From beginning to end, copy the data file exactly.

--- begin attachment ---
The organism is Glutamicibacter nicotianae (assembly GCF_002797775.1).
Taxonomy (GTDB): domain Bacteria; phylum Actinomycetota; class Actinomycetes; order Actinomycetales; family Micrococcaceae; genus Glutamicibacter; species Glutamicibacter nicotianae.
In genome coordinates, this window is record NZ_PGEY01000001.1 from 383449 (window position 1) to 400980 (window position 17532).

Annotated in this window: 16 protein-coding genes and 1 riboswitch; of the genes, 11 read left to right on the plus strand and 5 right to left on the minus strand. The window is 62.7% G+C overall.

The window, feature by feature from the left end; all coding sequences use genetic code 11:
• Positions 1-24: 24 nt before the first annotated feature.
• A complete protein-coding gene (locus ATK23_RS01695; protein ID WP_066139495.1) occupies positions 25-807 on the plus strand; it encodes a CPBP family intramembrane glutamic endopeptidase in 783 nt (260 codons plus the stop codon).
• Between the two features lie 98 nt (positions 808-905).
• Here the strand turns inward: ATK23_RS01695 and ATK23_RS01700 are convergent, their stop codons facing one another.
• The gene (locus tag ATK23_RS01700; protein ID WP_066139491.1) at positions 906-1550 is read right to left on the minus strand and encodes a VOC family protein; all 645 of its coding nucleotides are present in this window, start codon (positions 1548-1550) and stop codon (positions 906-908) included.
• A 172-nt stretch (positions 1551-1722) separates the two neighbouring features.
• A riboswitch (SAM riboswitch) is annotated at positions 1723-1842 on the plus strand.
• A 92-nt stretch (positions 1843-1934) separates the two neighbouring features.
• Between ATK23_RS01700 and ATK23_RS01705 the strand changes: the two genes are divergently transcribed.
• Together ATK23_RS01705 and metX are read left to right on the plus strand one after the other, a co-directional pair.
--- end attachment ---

The organism is Glutamicibacter nicotianae (assembly GCF_002797775.1).
Taxonomy (GTDB): domain Bacteria; phylum Actinomycetota; class Actinomycetes; order Actinomycetales; family Micrococcaceae; genus Glutamicibacter; species Glutamicibacter nicotianae.
In genome coordinates, this window is record NZ_PGEY01000001.1 from 383449 (window position 1) to 400980 (window position 17532).

Annotated in this window: 16 protein-coding genes and 1 riboswitch; of the genes, 11 read left to right on the plus strand and 5 right to left on the minus strand. The window is 62.7% G+C overall.

The window, feature by feature from the left end; all coding sequences use genetic code 11:
• Positions 1-24: 24 nt before the first annotated feature.
• A complete protein-coding gene (locus ATK23_RS01695; protein ID WP_066139495.1) occupies positions 25-807 on the plus strand; it encodes a CPBP family intramembrane glutamic endopeptidase in 783 nt (260 codons plus the stop codon).
• Between the two features lie 98 nt (positions 808-905).
• Here the strand turns inward: ATK23_RS01695 and ATK23_RS01700 are convergent, their stop codons facing one another.
• The gene (locus tag ATK23_RS01700; protein ID WP_066139491.1) at positions 906-1550 is read right to left on the minus strand and encodes a VOC family protein; all 645 of its coding nucleotides are present in this window, start codon (positions 1548-1550) and stop codon (positions 906-908) included.
• A 172-nt stretch (positions 1551-1722) separates the two neighbouring features.
• A riboswitch (SAM riboswitch) is annotated at positions 1723-1842 on the plus strand.
• A 92-nt stretch (positions 1843-1934) separates the two neighbouring features.
• Between ATK23_RS01700 and ATK23_RS01705 the strand changes: the two genes are divergently transcribed.
• Together ATK23_RS01705 and metX are read left to right on the plus strand one after the other, a co-directional pair.